The SP, Agartala spared the services of Pradeep Kumar, an ASI, to conduct me around the sights in and around Agartala. It was a thoughtful gesture from Aneesh Prasad IPS, for it saved me a lot of time and bother. (He was particularly helpful in dealing with a motorcyclist who was cross with me for having overtaken him on the Highway!) Such escorts are excellent companions to understand the local customs, beliefs, history and developments. Pradeep Kumar was a good source of local information.
Ujjayantha Palace is the centerpiece of the city. The huge white dome can be seen from miles away as you approach the city centre. A visit to the 1901 structure built by the 182nd Maharaja of Tripura was a bit disappointing. Poor maintenance of the premises and overgrown weeds give it the impression of a decadent ancestral home. Mercifully, the entire Palace is getting a makeover. For security reasons, entry into the Palace is not permitted. The Assembly sessions are still held within the Palace. The new Legislature Complex is likely to be ready soon, I understand. There are two large ponds flanking the Palace.
The Agartala Railway Station is a joy to behold in terms of architecture. Once the section is converted to Broad Gauge, the local economy will get a further fillip. Even now the station has an earning of over Rs. 1 lakh per day, mainly due to parcel traffic. There is enough land with the railways to build additional platforms and maintenance facilities to introduce more passenger trains after the gauge conversion.
The legend of Sati’s immolation resonates in Tripura too. When Vishu used the Sudarshana Chakra to cut up the immolated body of Sati, her divine right leg is supposed to have fallen at Matabari, where the Temple now stands. It houses a Kali temple built in 1501. Animal sacrifice is the offering done by devotees here, as is done in the Kamakhya Temple in Guwahati. It should be possible to replace this gory ritual with something more symbolic without hurting religious sentiments. People visit the large pond in front of the Temple and throw into it offerings of puffed rice and biscuits. The pond has huge fish, which is said to worship the deity of the Temple. I was totally surprised to see fish devouring biscuits; another amusing sight was that of a dog snatching away a biscuit almost from the open mouth of a fish! There are many shops around the Temple that specialize in ‘milk pedas’, which is offered for blessing in the Temple.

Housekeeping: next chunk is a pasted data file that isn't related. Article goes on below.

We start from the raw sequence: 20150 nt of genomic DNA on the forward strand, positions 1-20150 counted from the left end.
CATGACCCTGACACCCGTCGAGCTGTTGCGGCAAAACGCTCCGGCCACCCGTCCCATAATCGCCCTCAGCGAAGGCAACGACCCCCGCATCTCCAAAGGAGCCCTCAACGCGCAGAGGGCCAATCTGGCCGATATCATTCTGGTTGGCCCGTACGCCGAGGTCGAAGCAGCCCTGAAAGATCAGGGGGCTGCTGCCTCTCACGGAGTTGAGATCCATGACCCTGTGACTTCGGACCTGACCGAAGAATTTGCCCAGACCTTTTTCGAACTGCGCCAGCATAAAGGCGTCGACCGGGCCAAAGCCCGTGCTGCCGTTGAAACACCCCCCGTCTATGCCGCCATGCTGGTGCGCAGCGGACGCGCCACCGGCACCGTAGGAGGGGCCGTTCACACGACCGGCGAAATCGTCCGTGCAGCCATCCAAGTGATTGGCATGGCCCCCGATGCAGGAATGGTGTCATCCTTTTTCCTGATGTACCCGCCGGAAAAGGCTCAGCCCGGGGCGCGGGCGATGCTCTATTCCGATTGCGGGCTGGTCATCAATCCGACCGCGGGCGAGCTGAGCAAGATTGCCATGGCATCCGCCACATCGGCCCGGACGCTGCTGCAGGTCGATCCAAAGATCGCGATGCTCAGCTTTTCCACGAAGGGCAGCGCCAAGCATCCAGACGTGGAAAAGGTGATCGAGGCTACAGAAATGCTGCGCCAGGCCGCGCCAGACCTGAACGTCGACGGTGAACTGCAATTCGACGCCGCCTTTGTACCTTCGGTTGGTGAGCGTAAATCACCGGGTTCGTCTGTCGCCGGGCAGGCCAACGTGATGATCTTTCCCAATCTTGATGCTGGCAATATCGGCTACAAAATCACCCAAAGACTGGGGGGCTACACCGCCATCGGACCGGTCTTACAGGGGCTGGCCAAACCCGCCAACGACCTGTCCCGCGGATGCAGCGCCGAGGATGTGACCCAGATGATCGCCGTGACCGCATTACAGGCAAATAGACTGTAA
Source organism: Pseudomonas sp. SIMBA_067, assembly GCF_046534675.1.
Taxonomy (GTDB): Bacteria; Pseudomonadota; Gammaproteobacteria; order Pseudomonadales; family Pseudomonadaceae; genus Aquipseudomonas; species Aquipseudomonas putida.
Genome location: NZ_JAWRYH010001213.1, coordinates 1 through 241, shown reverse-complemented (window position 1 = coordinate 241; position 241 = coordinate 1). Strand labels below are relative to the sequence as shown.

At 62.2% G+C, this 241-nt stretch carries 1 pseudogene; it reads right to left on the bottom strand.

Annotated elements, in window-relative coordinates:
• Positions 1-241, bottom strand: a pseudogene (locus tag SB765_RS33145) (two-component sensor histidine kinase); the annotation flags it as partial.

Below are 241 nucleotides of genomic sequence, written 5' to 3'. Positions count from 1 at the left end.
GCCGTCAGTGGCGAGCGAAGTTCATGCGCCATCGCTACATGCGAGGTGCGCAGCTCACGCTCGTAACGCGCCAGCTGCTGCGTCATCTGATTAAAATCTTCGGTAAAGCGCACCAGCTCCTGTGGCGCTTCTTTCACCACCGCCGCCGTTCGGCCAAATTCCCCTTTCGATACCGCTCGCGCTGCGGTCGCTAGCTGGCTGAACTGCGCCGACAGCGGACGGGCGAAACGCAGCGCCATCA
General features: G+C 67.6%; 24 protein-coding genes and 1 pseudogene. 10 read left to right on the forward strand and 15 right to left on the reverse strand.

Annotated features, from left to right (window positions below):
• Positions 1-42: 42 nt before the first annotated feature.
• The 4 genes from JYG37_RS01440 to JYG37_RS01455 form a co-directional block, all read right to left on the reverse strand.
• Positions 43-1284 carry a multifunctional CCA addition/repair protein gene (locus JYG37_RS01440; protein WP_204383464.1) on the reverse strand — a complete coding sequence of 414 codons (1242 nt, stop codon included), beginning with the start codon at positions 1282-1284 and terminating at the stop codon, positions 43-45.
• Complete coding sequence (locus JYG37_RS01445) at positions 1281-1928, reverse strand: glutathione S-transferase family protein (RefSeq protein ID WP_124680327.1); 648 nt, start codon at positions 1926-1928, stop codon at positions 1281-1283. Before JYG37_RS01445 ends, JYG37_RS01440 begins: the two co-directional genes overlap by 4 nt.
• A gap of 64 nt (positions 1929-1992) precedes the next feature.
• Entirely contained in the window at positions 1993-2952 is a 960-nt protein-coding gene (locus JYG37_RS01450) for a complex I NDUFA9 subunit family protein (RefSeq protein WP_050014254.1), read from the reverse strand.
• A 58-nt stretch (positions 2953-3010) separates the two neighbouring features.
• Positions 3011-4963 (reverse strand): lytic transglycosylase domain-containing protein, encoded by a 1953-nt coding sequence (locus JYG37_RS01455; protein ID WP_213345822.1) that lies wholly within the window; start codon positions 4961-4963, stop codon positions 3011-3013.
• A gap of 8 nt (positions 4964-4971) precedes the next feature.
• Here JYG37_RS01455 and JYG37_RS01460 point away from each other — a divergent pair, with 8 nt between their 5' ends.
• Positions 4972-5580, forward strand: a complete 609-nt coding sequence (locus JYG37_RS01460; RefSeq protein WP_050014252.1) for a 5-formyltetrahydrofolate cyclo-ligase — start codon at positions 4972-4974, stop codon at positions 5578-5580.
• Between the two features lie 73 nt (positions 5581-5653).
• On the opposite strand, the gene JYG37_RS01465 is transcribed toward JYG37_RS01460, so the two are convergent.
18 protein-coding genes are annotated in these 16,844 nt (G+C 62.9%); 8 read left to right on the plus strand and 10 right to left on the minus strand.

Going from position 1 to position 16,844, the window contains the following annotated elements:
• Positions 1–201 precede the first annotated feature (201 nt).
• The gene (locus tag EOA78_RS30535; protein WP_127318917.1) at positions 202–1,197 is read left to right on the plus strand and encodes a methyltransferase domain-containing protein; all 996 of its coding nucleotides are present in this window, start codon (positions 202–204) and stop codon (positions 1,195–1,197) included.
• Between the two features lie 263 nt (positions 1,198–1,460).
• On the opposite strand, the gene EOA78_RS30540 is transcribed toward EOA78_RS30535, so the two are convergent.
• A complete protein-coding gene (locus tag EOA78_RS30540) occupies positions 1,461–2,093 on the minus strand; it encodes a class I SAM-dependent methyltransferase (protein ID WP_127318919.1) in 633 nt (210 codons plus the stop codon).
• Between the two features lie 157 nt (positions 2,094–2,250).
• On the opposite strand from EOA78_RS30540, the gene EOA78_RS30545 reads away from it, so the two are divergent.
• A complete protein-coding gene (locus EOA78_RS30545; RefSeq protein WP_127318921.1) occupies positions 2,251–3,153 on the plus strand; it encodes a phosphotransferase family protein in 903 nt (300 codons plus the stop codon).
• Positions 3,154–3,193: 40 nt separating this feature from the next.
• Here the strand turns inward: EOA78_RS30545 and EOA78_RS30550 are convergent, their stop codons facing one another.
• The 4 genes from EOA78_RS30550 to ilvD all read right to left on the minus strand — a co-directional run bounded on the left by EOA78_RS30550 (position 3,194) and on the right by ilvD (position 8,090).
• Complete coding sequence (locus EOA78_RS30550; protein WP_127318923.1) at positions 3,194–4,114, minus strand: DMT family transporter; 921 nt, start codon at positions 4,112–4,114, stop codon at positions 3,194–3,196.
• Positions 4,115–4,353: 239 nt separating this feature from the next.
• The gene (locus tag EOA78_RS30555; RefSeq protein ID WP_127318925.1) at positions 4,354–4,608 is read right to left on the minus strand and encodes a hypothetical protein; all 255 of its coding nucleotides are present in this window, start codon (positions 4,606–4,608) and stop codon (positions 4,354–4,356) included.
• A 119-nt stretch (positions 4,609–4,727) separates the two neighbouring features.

The SP, Agartala had arranged for lunch at the District Armed Reserve Camp of the South Tripura District. While lunch was being prepared I rested in the well-appointed guest room and watched the proceeding of the India-NZ cricket match. I almost went off to sleep watching Dravid and Laxman in action. Lunch was an elaborate affair of rice, rotis, dal, three veg dishes, salad and chicken curry. Apples, oranges and bananas were the dessert. Amazed by the spread I asked the officer who was attending to me if any more guests were expected. The officer was surprised by the question for, I suspect, he believed I could polish off the spread without any assistance going by the size of my belly! As I had finished my breakfast early, I tucked into the food ‘shamelessly’, and left for the Neer Mahal immediately thereafter.
The Palace built between 1930 and 1938 in the Rudra Sagar Lake by the then Maharaja of Tripura was christened by Rabindranath Tagore as Neermahal, the Water Palace. The Neermahal was used by the Maharaja and his honored guests as a place for leisure and pleasure. Motor boats and row boats are available on hire to go to the Palace. The fish from the Rudra Sagar Lake is sold in Agartala. The Palace itself is a fine blend of Hindu and Islamic architecture. The reflection of the white and red palace is a good photo opportunity. The gardens within the palace are maintained well. I understand that a light and sound show is organized during the season.
Bangla is the most commonly spoken language in Tripura; Kokborok is spoken in the rural areas among the tribal population. The Bangladesh border is barely 3kms east of the capital city of Agartala. The tensions between the Bangla and the tribal peoples had resulted in many years of extremist activity in the northern areas of Tripura; the southern areas were also in turmoil during that time. Things have calmed down in the past couple of years. Closer to Udaipur one can see acres and acres of rubber cultivation. The oldest plantations are nearly thirty years old. The trees grow well, but the older plantations did not look particularly well looked after. New areas are being brought under rubber cultivation every year and two to four year old trees can be seen in new patches of plantations. These are mostly tribal plantations. I gathered that productivity is low due to less than adequate rainfall. Tripura is rich in gas. I passed through the 2x363 MW gas based power station being built in Palitana, the first phase of which ONGC will shortly be commissioning.
While returning to Agartala, I noticed with concern that the car was running low on fuel. By 3.30 pm, two pumps I turned into had closed for the day! I was fortunate that the fuel lasted till the outskirts of the city, where I tanked up. It may be a good idea to tank up periodically, as I was told that there could be shortages in the NE due to prolonged blockades.